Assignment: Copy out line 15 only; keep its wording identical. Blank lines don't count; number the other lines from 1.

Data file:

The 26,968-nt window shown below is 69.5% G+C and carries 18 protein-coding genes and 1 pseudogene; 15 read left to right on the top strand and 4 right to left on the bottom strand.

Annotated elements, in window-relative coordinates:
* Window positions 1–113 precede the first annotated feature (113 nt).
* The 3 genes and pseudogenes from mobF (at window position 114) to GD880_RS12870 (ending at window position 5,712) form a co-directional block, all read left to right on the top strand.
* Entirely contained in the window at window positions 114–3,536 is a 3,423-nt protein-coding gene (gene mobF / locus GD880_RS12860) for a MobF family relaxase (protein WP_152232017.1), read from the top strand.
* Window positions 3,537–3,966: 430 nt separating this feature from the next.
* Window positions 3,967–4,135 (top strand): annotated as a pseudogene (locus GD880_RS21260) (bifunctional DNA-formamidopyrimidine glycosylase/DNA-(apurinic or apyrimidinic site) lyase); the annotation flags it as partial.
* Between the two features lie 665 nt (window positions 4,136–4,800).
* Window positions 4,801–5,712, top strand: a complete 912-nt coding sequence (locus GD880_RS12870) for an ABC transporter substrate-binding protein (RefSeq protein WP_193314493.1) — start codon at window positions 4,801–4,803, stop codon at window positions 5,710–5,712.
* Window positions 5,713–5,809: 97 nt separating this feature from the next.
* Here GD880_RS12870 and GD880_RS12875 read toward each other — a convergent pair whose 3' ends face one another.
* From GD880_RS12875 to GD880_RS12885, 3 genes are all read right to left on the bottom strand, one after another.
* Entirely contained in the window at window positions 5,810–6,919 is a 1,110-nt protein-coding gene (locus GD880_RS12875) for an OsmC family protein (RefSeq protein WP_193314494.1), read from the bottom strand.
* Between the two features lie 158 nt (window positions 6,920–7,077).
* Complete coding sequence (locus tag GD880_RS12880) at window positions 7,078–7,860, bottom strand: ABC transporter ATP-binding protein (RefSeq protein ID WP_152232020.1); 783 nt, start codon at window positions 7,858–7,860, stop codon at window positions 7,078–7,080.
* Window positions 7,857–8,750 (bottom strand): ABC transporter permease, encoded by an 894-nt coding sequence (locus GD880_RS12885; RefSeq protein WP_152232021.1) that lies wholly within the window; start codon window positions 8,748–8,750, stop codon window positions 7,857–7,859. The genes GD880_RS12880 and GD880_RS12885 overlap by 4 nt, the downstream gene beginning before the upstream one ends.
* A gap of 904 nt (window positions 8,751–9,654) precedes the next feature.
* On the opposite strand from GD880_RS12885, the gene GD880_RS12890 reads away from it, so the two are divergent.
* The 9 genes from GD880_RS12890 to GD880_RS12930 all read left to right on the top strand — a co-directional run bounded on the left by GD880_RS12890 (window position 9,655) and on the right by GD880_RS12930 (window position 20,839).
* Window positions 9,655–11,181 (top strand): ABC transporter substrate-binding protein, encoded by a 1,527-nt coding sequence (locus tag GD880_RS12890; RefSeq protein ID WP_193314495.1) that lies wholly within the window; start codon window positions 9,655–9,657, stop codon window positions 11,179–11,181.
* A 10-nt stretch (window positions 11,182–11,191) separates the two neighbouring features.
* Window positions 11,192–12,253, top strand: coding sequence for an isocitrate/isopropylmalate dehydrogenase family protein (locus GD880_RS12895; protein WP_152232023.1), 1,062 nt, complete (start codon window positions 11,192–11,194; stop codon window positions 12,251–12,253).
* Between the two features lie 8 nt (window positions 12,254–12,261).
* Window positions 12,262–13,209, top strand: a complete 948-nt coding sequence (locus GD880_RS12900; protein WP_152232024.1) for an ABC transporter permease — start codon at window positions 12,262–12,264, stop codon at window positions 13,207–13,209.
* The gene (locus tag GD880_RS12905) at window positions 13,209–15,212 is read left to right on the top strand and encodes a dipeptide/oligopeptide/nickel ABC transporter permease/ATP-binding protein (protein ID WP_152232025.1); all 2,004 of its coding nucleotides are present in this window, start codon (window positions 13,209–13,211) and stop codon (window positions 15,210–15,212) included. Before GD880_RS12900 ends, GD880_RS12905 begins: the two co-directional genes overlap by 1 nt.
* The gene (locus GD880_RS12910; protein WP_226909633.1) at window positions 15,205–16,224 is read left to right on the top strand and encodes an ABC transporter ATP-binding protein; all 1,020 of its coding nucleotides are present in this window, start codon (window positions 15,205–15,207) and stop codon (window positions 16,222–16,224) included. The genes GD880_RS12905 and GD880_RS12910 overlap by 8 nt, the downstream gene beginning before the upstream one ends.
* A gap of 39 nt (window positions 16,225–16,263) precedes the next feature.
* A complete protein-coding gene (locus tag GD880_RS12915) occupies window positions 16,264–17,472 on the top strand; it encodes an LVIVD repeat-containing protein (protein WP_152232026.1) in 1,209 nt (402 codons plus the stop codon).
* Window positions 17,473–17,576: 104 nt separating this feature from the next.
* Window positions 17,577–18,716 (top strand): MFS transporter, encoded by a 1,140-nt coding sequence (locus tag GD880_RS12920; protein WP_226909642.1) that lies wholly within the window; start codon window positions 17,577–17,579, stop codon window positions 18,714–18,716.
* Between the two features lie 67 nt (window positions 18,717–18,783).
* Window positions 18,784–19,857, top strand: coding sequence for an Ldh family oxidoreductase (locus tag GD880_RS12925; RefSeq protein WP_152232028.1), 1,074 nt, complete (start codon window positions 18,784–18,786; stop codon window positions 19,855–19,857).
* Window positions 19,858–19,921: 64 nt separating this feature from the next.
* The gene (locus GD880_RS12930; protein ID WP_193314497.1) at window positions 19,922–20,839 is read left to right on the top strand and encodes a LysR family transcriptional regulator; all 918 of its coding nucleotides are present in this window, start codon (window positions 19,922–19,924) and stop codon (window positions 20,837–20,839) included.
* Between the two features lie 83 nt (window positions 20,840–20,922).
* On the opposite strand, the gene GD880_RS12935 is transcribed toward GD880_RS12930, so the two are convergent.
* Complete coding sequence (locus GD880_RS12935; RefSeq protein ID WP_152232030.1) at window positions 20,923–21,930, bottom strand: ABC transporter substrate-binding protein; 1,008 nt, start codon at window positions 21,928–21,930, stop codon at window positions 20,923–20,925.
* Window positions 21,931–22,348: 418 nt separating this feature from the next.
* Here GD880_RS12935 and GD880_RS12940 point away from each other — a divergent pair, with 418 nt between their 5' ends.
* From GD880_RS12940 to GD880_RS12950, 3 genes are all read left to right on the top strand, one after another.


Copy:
* Complete coding sequence (locus tag GD880_RS12880) at window positions 7,078–7,860, bottom strand: ABC transporter ATP-binding protein (RefSeq protein ID WP_152232020.1); 783 nt, start codon at window positions 7,858–7,860, stop codon at window positions 7,078–7,080.